At the very top of your pack, it’s best to store items you need easy access to on the trail. Your jacket, warm clothes, raincoat, first aid kit, water filter, and toilet supplies should all be stored in the top part of your backpack. All these items might be needed in a hurry on the trail, whether a small accident requires a first aid kit, or a sudden rainstorm means you need your waterproof coat quickly. Some campers also like to store their tent at the top of their backpack, so in case of a sudden rainstorm, they can set up a dry shelter quickly

    Most backpacks feature a handful of accessory pockets, what you use them for depends on their intended purpose and your own personal needs. Everyone has different equipment they like easy access to on the trail, and these external storage pockets are perfect. Smaller items you may want to carry here include: 

    • Camera
    • GPS
    • Map and compass
    • Mobile phone
    • Headlamp
    • Snacks
    • Sunscreen and sunglasses
    • Rain cover
    • Wallet, ID, cash

    Finally, there’s plenty of external loops and straps on most backpacks, we’ve already talked about all the different watch you can attach your camping gear. Here, trekking poles, tent poles, and other larger camping tools can all be easily packed, making use of all the space and features your backpack offers. 


    A person overlooking a mountain.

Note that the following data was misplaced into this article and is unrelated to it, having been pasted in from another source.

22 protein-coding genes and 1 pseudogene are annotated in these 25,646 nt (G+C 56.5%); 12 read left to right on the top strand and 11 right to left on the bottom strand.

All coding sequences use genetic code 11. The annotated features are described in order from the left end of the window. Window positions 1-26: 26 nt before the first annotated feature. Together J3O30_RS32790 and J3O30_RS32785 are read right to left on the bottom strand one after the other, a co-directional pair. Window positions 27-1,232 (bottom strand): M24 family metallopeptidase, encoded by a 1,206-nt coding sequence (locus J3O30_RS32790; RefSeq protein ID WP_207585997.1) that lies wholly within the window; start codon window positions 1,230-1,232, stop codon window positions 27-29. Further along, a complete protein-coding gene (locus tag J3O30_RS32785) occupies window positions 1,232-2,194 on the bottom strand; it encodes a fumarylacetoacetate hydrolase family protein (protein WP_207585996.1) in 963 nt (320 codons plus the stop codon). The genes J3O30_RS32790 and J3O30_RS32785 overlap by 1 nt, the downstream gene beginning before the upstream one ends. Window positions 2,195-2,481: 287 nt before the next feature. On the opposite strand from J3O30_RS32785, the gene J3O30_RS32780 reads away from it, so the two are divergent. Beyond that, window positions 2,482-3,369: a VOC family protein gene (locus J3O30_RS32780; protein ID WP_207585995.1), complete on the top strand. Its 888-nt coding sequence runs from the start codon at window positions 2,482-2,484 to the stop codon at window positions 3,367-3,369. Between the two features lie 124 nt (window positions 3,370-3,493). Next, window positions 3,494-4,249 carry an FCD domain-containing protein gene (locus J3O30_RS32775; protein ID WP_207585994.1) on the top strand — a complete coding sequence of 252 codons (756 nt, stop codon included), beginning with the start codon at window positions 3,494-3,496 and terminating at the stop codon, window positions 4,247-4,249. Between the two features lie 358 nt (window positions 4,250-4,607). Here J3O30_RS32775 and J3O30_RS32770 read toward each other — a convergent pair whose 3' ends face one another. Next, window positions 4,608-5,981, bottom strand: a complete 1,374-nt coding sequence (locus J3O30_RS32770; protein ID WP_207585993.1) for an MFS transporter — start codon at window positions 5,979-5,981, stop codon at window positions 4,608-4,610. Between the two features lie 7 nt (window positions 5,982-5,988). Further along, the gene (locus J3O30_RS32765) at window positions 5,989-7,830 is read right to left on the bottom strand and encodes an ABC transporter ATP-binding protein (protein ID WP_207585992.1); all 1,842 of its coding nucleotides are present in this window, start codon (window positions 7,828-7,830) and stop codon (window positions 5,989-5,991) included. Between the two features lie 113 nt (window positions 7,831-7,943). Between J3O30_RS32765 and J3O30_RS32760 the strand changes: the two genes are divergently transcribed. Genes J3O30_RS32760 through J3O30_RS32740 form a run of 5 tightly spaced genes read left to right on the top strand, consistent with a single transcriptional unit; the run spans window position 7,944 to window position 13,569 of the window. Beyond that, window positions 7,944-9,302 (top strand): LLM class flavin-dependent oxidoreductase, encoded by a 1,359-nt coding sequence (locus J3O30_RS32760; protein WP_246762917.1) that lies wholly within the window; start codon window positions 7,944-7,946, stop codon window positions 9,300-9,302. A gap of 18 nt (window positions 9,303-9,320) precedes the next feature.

You’ll be surprised how easy it is to carry a properly loaded backpack on all your expeditions.


    Final Verdict:

    Whicher you have an external frame pack, a backpack made for ice climbing, or just a simple trail bag, there are a lot of ways you can optimize your packing technique. Every hiker can attach their sleeping back to their backpack, as well as loads of other tricky-to-transport pieces of gear. You can use gear loops, side compression straps, a floating lid, or any other external strap to tie on your sleeping bag. All you need to do it make sure everything is well tightened, so you know your pack is secure and your center of gravity remains stable. 

    Make sure you put heavy items in the core and bottom of the pack, leaving the top of the pack clear for easy access on the trail. Externally, carry wet items, irregularly shaped tools, or small accessories like cameras or maps which you need often on the trail. If you follow these guidelines, then efficiently packing your backpack will be easy. Having a secure load and a stable center of gravity makes such a huge difference on the trail, so adventuring will be easier and more fun than ever!


    Bonus tip: Check out this video from REI about how to make sure your backpack is well balanced!



    Riley Draper

    Riley Draper is a writer and entrepreneur from Chattanooga, Tennessee. As a world traveler, he has been to more than fifty countries and hiked some of the most elusive trails in the world. He is the co-founder of WeCounsel Solutions and has published work in both national and global outlets, including the Times Free Press, Patch, and Healthcare Global. When he's not writing, he's probably on a hiking trip or climbing in the mountains.